Google isn’t deceiving anyone. Personally, I don’t feel this is much different from some things I’m doing online already. I have Gmail and Hotmail accounts which I use to send personal and work files. These face the same risks of being hacked or having a court order pull information from them. But neither has ever happened. These services are not the same, but the biggest difference between them is that the Gmail and Hotmail emails stay on the server indefinitely (thanks to high storage), which can be more damaging than my Google Desktop files that are only online temporarily.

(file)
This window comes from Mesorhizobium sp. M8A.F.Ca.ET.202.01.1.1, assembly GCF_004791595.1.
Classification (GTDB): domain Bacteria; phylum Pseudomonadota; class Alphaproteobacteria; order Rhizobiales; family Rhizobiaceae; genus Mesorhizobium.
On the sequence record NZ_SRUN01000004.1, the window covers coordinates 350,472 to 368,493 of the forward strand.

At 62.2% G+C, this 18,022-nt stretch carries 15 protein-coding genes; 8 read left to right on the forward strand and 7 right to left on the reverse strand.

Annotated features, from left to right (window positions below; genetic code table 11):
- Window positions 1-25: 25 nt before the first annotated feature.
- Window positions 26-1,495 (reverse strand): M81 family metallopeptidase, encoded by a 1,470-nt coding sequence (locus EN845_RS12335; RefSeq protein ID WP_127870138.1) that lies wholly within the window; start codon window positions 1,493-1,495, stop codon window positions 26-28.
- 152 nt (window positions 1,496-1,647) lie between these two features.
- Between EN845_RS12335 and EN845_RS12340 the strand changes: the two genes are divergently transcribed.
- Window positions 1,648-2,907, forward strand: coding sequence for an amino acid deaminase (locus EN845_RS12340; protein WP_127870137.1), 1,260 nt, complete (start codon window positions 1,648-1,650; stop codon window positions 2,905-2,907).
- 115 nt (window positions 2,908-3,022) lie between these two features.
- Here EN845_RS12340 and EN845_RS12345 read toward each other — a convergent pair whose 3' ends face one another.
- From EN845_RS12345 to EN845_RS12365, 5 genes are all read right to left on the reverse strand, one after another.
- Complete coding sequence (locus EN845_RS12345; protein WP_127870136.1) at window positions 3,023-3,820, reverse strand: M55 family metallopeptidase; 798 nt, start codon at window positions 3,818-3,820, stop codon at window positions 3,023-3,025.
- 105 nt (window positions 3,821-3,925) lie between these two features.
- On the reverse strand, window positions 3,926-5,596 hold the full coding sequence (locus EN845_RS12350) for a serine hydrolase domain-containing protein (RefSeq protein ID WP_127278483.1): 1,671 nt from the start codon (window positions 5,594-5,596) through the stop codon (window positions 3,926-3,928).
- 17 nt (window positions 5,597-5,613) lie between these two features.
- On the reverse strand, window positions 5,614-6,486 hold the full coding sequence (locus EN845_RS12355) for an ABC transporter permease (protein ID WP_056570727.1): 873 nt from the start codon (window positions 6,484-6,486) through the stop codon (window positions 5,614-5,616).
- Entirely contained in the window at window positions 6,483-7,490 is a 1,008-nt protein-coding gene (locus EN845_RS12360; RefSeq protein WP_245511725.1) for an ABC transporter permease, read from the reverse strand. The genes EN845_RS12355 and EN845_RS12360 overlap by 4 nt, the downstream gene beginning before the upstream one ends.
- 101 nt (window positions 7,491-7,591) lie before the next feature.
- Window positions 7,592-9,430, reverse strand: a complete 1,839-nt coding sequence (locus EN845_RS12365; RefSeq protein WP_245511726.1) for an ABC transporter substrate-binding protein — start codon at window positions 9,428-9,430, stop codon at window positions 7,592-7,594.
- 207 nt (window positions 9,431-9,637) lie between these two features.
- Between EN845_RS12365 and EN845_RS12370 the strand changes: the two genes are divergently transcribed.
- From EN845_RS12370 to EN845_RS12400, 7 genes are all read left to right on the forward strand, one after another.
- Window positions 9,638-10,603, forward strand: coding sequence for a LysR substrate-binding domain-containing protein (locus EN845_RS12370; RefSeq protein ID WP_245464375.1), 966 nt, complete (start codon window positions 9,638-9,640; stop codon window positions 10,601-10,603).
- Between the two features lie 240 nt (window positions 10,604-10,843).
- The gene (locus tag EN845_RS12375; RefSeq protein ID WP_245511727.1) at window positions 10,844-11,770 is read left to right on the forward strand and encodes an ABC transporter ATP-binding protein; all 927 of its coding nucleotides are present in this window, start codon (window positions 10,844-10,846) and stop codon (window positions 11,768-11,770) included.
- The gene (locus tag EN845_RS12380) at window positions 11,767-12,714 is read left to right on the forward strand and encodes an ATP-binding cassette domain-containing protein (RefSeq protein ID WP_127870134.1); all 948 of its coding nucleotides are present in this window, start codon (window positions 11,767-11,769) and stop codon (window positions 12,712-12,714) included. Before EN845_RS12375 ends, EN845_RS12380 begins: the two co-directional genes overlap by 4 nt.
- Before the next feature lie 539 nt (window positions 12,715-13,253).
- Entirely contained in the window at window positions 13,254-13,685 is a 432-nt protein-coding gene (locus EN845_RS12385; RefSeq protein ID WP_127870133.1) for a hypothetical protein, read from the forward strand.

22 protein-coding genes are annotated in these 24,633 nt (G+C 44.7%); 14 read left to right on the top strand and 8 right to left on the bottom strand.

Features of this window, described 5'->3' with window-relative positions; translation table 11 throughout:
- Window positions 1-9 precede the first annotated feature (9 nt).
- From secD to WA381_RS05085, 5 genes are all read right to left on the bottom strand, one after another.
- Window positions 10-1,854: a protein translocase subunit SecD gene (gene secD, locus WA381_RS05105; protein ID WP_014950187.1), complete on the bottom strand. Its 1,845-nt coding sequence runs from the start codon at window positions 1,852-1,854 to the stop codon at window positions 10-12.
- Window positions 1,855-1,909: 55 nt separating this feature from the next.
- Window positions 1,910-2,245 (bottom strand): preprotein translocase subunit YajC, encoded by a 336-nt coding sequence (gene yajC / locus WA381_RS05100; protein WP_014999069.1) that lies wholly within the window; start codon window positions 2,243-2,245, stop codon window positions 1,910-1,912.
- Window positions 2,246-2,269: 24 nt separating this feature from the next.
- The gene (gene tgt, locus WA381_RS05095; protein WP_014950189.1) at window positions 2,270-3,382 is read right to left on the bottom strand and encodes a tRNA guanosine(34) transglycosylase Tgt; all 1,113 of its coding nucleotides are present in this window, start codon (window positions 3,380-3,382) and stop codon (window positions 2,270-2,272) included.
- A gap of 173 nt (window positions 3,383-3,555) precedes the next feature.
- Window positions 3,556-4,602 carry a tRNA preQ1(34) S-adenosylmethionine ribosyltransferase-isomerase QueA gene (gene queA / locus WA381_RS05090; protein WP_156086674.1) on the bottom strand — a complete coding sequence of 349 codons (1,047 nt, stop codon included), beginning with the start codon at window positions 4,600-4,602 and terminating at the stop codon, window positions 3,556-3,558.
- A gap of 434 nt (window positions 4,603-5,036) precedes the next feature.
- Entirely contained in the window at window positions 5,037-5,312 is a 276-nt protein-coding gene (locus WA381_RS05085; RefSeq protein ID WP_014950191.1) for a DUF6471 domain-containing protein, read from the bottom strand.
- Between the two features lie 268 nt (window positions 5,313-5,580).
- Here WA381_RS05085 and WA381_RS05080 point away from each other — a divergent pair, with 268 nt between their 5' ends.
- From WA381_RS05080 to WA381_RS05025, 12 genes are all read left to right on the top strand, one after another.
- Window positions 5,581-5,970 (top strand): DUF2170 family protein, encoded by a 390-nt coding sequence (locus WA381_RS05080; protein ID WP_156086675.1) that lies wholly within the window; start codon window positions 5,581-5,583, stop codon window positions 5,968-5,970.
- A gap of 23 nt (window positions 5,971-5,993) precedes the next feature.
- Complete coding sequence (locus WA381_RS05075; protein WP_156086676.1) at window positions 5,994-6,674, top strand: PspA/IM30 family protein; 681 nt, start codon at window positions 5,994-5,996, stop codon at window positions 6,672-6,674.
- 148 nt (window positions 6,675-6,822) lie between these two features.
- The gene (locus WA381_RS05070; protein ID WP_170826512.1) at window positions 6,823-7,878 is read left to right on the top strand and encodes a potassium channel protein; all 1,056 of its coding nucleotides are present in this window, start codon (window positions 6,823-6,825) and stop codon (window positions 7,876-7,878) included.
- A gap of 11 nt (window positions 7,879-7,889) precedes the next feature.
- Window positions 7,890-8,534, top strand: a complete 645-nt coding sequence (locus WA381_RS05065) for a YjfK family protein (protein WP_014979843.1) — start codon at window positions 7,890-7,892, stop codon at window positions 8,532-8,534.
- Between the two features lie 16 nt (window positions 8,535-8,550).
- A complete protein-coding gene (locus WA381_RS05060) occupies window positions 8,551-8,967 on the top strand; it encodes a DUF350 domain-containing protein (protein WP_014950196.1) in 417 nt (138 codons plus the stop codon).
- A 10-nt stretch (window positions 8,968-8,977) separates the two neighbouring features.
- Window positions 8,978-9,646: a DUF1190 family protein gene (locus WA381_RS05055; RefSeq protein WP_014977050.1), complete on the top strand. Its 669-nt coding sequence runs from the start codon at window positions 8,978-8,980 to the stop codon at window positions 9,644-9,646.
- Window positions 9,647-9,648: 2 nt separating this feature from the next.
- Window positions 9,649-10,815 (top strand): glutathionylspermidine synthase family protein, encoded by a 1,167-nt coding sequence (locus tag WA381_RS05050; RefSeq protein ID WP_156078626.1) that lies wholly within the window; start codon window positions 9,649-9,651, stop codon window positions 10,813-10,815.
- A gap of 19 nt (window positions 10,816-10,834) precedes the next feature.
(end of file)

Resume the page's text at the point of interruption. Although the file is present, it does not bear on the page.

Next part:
It seems that more than anything, the trouble people are voicing about SAC comes down to needless Google bashing. This happened when Gmail came out, but now everyone has a Gmail account. Yes, there is some privacy trade-off here, but I’m saying that a lot of this controversy is exaggerated. And maybe this feature is useful enough to be worth the trade-off for many of us. After all, how many people will really try to break into my account to see what article is coming up on SEO Chat?